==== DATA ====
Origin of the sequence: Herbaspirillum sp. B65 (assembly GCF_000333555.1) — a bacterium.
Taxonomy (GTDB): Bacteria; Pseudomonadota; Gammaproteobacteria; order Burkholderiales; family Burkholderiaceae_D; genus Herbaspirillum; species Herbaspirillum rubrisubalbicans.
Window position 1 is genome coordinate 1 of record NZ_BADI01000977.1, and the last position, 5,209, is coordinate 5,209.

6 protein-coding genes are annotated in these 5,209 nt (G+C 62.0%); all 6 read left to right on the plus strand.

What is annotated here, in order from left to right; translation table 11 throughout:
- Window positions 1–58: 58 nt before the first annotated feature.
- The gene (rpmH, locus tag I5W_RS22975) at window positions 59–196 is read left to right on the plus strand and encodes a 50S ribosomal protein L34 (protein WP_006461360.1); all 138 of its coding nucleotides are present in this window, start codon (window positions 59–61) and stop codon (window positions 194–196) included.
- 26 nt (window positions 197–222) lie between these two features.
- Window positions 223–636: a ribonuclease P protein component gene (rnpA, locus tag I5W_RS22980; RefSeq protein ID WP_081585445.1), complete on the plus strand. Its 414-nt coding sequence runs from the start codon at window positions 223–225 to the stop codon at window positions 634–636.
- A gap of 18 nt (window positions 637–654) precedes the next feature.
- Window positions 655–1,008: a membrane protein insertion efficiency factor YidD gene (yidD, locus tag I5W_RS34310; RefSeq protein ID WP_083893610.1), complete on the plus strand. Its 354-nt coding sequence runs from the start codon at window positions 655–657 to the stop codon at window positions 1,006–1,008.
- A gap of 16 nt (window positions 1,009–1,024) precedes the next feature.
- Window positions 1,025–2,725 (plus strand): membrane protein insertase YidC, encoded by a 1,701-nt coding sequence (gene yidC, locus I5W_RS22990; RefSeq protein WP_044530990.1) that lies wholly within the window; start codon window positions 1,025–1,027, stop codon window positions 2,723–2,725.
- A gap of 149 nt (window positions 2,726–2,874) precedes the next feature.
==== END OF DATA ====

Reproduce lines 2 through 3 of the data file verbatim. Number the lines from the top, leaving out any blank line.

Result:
Taxonomy (GTDB): Bacteria; Pseudomonadota; Gammaproteobacteria; order Burkholderiales; family Burkholderiaceae_D; genus Herbaspirillum; species Herbaspirillum rubrisubalbicans.
Window position 1 is genome coordinate 1 of record NZ_BADI01000977.1, and the last position, 5,209, is coordinate 5,209.